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Today the Independent Inquiry into Child Sexual Abuse (IICSA) published its final report. After over 7 years of work including 15 investigations, 60 reports and publications 20 key recommendations have been made. These are in addition to the 87 recommendations made as interim reports were published.
Many of the recommendations will require significant Government involvement including the establishment of Child Protection Authorities for England and Wales, a cabinet level Minister for Children and the amendment of the Children Act 1989.
Other recommendations may be assumed to have already been in place such as the registration of care staff in children’s homes and of those in care roles in young offender institutions and secure training centres.
Paula Jefferson, Clyde & Co Partner, comments: “The report makes 20 recommendations many of which will require Government engagement at what is clearly a challenging time. Many recommendations seek to ensure that there is better safeguarding of children now and in the future. Two of interest to victims and survivors as well as organisations and insurers grappling with the consequences of past abuse are those relating to redress and limitation.
Those recommendations are unlikely to be quickly or easily implemented meaning more delay for victims and survivors and uncertainty for organisations and insurers. At a time when there are significant financial challenges it is far from clear that the Government will be willing or able to fund the overarching redress scheme recommended in which case there is unlikely to be any significant change to the existing system of compensation.”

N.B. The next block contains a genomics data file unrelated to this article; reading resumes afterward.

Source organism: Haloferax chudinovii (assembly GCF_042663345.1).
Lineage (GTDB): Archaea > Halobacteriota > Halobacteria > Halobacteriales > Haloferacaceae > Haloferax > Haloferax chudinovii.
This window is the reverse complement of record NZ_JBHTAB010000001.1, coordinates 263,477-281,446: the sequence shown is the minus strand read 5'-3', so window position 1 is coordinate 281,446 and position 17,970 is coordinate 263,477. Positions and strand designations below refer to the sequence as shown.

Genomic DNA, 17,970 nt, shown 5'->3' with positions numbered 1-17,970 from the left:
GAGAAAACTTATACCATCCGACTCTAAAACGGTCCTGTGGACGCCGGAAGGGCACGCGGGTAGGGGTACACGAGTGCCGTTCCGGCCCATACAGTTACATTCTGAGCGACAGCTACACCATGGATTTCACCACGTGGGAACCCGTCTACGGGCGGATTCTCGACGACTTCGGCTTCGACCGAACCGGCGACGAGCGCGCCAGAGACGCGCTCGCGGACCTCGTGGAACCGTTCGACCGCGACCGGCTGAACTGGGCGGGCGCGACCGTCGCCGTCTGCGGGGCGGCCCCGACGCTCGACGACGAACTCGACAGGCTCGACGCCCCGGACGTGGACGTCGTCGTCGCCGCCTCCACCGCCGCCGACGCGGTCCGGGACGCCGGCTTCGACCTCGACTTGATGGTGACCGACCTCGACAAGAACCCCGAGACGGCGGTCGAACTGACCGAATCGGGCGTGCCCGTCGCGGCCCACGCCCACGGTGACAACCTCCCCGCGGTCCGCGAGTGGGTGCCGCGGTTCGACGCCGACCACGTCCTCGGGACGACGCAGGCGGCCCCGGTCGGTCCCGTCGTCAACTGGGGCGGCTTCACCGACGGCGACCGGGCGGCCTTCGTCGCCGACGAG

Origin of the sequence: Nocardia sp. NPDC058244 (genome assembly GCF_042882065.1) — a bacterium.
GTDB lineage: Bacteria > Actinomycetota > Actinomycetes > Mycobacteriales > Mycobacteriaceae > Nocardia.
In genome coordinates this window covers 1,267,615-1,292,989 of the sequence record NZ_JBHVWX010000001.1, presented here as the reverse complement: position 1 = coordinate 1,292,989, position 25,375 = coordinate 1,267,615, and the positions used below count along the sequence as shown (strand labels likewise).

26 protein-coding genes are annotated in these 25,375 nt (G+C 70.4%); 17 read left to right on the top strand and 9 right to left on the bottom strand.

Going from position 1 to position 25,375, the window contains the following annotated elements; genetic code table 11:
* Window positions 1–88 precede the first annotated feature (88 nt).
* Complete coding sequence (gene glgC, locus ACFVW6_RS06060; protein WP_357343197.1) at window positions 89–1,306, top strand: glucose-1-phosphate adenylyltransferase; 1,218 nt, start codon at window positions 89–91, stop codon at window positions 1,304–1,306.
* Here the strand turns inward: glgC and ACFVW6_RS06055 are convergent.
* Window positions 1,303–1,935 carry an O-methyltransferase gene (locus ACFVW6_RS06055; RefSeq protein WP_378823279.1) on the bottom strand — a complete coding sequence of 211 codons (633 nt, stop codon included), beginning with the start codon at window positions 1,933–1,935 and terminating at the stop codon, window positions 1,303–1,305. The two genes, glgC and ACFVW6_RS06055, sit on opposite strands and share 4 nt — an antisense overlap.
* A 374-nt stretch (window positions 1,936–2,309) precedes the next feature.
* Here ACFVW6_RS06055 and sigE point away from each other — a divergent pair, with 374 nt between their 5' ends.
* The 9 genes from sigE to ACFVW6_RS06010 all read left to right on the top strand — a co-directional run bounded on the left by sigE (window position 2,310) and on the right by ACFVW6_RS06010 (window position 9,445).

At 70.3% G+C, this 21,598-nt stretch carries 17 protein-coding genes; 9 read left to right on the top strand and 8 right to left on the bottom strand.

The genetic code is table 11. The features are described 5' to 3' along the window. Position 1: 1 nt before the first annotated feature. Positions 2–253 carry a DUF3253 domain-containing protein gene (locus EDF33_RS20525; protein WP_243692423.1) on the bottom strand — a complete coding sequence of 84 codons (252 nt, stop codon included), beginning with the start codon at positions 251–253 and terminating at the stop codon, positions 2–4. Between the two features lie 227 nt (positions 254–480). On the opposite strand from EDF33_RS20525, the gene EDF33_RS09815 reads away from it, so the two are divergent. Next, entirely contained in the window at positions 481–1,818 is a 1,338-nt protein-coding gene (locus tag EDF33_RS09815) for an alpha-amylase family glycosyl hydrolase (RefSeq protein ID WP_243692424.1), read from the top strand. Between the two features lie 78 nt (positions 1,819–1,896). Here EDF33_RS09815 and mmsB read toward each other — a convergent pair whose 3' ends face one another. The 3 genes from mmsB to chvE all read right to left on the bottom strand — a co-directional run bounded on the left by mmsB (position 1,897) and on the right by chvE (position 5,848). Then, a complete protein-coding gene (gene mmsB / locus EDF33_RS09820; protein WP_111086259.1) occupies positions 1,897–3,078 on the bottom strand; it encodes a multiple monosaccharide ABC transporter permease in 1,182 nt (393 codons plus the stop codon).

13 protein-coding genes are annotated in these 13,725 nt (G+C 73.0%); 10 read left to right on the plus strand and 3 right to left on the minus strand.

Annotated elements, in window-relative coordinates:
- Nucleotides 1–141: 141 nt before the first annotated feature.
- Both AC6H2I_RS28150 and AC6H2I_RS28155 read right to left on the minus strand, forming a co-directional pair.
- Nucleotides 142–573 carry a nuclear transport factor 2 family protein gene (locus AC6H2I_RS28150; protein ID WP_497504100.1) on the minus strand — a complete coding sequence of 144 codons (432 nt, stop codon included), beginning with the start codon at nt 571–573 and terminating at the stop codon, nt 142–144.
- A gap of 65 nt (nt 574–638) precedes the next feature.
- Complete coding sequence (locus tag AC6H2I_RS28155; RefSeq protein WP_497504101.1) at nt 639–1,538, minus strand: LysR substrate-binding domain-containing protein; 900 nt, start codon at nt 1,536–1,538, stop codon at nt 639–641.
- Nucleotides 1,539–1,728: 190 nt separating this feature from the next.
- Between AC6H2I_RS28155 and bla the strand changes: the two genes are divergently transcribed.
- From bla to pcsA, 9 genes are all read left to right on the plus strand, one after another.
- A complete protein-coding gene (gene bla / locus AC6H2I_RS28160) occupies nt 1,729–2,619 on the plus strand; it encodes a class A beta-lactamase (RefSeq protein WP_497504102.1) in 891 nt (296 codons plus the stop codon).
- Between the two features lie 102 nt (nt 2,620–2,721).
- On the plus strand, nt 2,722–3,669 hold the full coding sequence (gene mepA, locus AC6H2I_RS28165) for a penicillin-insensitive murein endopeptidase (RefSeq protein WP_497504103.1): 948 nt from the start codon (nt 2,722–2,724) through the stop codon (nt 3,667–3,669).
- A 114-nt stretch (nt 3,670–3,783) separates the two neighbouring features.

The Disclosure & Barring Service (DBS) is the subject of a number of recommendations including for there to be greater use of its barred list, improvements to compliance with statutory duties for referral of concerns to the DBS and for the disclosure regime to be extended to cover those working with children overseas.
As the Online Safety Bill continues its challenging progress IICSA recommends the introduction of pre-screening for illegal images of children and age verification in relation to online services and social media platforms.
In addressing matters related to the justice system the recommendations are
Other recommendations focus on data and documentation, including the retention of records for 75 years, greater public awareness and the availability of specialist therapeutic support for child victims.
Over the next few days the Clyde & Co Abuse & Neglect blog will look at a number of the recommendations in detail and consider the consequences of the same.